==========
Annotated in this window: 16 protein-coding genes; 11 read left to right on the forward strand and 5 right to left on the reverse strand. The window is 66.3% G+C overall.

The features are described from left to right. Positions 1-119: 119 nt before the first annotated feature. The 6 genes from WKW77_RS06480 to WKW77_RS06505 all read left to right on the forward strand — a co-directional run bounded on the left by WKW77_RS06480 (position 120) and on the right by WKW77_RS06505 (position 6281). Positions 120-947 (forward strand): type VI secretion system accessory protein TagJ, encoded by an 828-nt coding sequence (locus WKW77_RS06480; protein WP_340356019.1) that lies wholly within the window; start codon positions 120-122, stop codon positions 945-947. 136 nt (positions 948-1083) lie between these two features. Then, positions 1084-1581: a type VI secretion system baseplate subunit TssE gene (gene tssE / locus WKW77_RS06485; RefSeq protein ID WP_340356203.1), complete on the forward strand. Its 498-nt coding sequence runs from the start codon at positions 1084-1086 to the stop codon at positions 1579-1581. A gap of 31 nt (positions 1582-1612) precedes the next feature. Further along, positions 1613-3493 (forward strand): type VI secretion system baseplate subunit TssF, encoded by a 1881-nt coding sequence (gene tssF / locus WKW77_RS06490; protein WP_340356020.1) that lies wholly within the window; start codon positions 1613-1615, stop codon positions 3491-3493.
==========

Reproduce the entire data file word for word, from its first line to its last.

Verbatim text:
Annotated in this window: 16 protein-coding genes; 11 read left to right on the forward strand and 5 right to left on the reverse strand. The window is 66.3% G+C overall.

The features are described from left to right. Positions 1-119: 119 nt before the first annotated feature. The 6 genes from WKW77_RS06480 to WKW77_RS06505 all read left to right on the forward strand — a co-directional run bounded on the left by WKW77_RS06480 (position 120) and on the right by WKW77_RS06505 (position 6281). Positions 120-947 (forward strand): type VI secretion system accessory protein TagJ, encoded by an 828-nt coding sequence (locus WKW77_RS06480; protein WP_340356019.1) that lies wholly within the window; start codon positions 120-122, stop codon positions 945-947. 136 nt (positions 948-1083) lie between these two features. Then, positions 1084-1581: a type VI secretion system baseplate subunit TssE gene (gene tssE / locus WKW77_RS06485; RefSeq protein ID WP_340356203.1), complete on the forward strand. Its 498-nt coding sequence runs from the start codon at positions 1084-1086 to the stop codon at positions 1579-1581. A gap of 31 nt (positions 1582-1612) precedes the next feature. Further along, positions 1613-3493 (forward strand): type VI secretion system baseplate subunit TssF, encoded by a 1881-nt coding sequence (gene tssF / locus WKW77_RS06490; protein WP_340356020.1) that lies wholly within the window; start codon positions 1613-1615, stop codon positions 3491-3493.